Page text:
As you'd expect, it just works: Turn on Personal Hotspot (under Network Settings), turn on Wi-Fi on your other device, and choose your iPad as the Wi-Fi access point; or establish a Bluetooth connection between the iPad and the other device. You can also tether a PC or Mac to the iPad via Apple's 30-pin-to-USB cable to share your 4G connection, but it won't work that way with other devices.

If you travel internationally, the third-gen iPad has a MicroSIM slot, so you can use a local cellular carrier in the country you're visiting -- usually an order of magnitude cheaper than paying AT&T or Verizon for roaming charges, as is often the case with an iPhone. The previous iPads had this capability for AT&T units, but not for Verizon versions. With the third-gen iPad, Verizon's model now sports a MicroSIM slot that accepts a GSM SIM; GSM technology is used in most of the world, whereas Verizon's CDMA is available in a small portion of the globe. There are some changes to the Cellular pane in the Settings app that let you manage GSM and CDMA international roaming on the Verizon 4G iPad as a result of this newfound flexibility.

Some people have been able to use an AT&T SIM in the Verizon third-gen iPad. If Verizon doesn't block that feature via a software update, road warriors could connect the Verizon iPad to both the Verizon and AT&T networks in the United States, then switch to the best network in the region they're visiting. You can't do the reverse if you get the AT&T model. There's no guarantee you'll be able to continue to pull this dual-network trick on the Verizon 4G iPad, so don't make that a key deciding factor.

Dictation works as well as you speakThe one big software enhancement in the third-gen iPad is its new dictation feature that, if enabled, lets you dictate into any text field by tapping the microphone key on the onscreen keyboard. iOS has supported basic voice commands on the iPhone for managing iTunes playback and the phone dialer, but that's it. Android has had dictation for a couple years now -- also available through a microphone button on its onscreen keyboard (clearly where Apple got the idea).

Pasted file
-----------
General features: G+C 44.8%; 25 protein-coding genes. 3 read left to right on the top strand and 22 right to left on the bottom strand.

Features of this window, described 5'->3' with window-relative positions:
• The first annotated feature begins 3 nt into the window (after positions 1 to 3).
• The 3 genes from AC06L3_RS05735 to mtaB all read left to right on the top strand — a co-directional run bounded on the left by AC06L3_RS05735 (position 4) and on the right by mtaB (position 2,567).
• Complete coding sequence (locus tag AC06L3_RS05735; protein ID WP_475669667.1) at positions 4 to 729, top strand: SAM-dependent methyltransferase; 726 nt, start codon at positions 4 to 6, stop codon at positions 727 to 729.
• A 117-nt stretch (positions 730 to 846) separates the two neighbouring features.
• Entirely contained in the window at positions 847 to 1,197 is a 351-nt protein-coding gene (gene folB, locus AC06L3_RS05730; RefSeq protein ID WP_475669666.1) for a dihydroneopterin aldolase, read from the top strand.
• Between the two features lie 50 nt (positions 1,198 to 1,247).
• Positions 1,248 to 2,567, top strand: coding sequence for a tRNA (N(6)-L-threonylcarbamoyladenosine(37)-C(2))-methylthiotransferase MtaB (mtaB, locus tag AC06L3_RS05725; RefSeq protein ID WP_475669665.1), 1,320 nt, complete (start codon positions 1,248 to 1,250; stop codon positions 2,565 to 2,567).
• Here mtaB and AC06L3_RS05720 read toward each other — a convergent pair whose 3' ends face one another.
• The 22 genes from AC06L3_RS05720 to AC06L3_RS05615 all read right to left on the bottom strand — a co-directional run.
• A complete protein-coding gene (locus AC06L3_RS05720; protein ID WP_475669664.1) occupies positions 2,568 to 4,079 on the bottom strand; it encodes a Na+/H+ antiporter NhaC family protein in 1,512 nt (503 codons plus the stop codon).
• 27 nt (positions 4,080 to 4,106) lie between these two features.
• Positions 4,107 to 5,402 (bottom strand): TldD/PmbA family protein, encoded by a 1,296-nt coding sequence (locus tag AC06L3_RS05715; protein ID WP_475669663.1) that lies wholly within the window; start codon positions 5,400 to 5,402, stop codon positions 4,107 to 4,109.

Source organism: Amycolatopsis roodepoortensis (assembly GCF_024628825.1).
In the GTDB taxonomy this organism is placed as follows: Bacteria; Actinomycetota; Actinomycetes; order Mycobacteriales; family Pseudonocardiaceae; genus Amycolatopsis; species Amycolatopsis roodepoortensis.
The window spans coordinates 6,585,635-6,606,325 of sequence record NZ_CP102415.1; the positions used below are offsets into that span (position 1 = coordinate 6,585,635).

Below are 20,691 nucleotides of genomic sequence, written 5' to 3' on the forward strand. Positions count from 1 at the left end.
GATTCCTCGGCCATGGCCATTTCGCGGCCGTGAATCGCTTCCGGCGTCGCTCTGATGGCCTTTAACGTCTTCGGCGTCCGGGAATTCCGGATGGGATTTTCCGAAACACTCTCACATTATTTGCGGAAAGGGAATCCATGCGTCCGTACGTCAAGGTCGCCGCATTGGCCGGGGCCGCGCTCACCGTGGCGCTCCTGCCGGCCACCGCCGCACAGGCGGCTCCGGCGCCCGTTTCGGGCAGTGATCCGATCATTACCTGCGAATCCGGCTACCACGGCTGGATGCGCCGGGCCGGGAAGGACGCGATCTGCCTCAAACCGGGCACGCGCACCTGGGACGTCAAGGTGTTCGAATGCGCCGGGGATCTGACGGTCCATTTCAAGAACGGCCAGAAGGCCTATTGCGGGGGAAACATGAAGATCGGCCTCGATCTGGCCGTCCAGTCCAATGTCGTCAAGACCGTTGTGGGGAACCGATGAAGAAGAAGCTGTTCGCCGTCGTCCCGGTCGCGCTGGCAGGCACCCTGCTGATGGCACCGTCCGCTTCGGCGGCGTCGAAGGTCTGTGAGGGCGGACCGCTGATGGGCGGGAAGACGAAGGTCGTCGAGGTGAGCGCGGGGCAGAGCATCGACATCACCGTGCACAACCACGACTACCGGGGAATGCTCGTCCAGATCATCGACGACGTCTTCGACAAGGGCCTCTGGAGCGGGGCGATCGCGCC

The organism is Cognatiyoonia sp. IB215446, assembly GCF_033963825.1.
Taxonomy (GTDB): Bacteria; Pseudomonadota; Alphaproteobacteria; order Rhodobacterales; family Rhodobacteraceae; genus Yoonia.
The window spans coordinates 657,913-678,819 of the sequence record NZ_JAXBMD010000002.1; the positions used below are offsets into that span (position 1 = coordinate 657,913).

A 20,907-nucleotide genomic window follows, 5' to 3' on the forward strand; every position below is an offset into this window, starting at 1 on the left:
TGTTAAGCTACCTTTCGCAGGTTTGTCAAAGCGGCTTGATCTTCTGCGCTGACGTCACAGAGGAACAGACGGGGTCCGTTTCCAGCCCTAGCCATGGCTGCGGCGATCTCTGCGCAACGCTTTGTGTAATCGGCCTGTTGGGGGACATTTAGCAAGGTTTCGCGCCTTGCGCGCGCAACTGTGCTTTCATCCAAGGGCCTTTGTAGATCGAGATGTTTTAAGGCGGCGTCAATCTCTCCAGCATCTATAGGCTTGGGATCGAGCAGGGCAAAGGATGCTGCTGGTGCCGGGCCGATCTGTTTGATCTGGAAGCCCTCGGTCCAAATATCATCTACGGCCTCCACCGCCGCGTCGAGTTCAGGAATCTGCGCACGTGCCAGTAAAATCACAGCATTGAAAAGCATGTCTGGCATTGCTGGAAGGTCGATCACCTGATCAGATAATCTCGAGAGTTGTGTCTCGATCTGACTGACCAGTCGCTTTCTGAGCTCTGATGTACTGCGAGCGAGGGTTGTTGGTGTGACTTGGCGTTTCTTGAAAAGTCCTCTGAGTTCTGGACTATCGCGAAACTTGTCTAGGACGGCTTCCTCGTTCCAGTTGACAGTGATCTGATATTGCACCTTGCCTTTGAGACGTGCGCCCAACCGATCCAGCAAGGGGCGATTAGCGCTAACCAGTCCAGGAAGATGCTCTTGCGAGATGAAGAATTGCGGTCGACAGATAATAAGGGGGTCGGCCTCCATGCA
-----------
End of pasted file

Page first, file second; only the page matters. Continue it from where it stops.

Unfortunately for me, the iPad's dictation accuracy is not very good. But that's my fault, not the iPad's: I'm not the ideal person to test dictation, as I'm a sloppy speaker, eliding words and varying my intonation and speaking rate. Dictation usually doesn't work well for me on any device. Still, in my tests, the iPhone 4S's Siri handled my sloppy speech better than the third-gen iPad did. Various Android devices also did better than the new iPad for my speech, though not better than Siri.

I also tried the free Dragon Dictate app on the new iPad to see if it did better with my sloppy speech. Nope. It did different, not worse or better, mangling my words in different ways than the iPad, but mangling about the same percentage. Ironically, the iPad's accuracy was a bit better when I used a Bluetooth headset, whereas Dragon's accuracy plummeted. Dragon Dictate requires that you dictate into it, then copy your text to where you want to use it. Though it's less convenient than the iPad dictation, it's free, so you might as well have it at the ready.

But as I said, my speech is dictation-unfriendly, so I had several friends who have much better diction run through the same tests. In those cases, the iPad's dictation was very good, misinterpreting few words. Technical terms were often mangled, but so were some common words like "nuts," where people's slight accents resulted in everything from "not" to "that." It did better than Dragon Dictate and as well as Siri and Android. If you speak clearly and don't like to type, the dictation feature is a compelling reason to get the new iPad.

Do note that this is network-based voice recognition; what you say is sent to a server for translation and the text sent back. If you're on a plane or otherwise don't have Internet connectivity, dictation is unavailable -- iOS even removes the microphone button from the onscreen keyboard. (Dragon also requires an Internet connection to function.)